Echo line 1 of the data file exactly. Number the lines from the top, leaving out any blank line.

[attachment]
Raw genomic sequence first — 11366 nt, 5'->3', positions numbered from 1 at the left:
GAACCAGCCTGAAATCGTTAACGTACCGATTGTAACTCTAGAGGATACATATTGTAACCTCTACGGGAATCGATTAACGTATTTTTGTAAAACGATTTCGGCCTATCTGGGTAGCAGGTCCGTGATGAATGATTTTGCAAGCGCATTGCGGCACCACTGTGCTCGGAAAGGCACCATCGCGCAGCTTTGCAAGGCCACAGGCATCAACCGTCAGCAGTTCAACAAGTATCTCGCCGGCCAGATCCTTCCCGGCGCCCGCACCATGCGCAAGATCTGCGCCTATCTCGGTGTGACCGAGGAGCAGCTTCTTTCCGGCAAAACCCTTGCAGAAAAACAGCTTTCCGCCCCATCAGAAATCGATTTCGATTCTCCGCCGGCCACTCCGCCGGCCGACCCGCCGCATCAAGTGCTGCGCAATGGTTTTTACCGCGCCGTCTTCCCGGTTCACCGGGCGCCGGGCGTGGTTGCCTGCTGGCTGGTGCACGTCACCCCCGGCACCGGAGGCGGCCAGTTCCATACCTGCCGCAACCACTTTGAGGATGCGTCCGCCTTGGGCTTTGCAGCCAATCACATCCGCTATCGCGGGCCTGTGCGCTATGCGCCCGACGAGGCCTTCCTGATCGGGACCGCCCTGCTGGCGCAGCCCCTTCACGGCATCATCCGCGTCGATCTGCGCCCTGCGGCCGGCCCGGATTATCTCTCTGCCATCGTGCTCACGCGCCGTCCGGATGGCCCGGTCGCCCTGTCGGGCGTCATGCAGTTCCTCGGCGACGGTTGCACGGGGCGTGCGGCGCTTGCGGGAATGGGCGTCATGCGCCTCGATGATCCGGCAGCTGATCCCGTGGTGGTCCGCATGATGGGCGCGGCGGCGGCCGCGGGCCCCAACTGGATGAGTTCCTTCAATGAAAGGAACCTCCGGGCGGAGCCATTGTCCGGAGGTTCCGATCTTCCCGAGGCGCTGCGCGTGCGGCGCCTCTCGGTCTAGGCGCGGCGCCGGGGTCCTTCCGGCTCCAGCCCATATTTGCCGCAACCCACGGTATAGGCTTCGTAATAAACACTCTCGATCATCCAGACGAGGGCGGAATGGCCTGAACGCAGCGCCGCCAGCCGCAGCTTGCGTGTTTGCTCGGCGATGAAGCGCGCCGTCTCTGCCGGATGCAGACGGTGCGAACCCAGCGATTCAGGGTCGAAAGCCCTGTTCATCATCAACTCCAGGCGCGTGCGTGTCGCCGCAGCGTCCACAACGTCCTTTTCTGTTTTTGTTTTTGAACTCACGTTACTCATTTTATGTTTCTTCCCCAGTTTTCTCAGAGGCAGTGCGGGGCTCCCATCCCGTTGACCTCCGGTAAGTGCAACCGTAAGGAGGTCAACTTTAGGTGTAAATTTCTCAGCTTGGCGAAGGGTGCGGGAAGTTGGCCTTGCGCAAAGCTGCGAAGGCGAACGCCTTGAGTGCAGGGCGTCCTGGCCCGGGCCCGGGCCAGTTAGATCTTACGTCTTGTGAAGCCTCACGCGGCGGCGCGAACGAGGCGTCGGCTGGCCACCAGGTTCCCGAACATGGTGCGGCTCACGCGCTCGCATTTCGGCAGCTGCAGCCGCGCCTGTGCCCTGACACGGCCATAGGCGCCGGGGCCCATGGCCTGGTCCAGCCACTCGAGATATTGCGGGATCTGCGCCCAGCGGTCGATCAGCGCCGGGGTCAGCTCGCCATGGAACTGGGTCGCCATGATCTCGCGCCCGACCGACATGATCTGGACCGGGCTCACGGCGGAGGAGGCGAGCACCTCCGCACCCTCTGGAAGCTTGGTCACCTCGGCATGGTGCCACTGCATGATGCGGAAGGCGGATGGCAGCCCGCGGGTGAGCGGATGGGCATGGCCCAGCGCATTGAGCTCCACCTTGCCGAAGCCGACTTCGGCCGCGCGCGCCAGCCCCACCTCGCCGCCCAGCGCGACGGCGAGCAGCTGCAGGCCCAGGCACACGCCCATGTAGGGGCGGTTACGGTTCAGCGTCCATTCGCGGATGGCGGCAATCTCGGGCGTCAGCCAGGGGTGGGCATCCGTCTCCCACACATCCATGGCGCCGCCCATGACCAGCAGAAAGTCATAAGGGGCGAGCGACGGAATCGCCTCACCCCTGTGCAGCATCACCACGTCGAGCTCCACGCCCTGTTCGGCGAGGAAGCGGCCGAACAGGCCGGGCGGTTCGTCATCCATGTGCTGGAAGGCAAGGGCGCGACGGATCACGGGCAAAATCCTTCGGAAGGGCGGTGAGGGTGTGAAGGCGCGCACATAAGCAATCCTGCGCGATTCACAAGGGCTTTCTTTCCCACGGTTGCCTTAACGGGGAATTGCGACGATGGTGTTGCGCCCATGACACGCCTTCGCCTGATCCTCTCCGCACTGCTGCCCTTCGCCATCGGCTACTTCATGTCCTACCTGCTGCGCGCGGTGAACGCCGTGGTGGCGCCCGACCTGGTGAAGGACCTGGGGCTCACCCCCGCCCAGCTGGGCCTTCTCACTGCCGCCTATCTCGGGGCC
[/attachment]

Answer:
Raw genomic sequence first — 11366 nt, 5'->3', positions numbered from 1 at the left: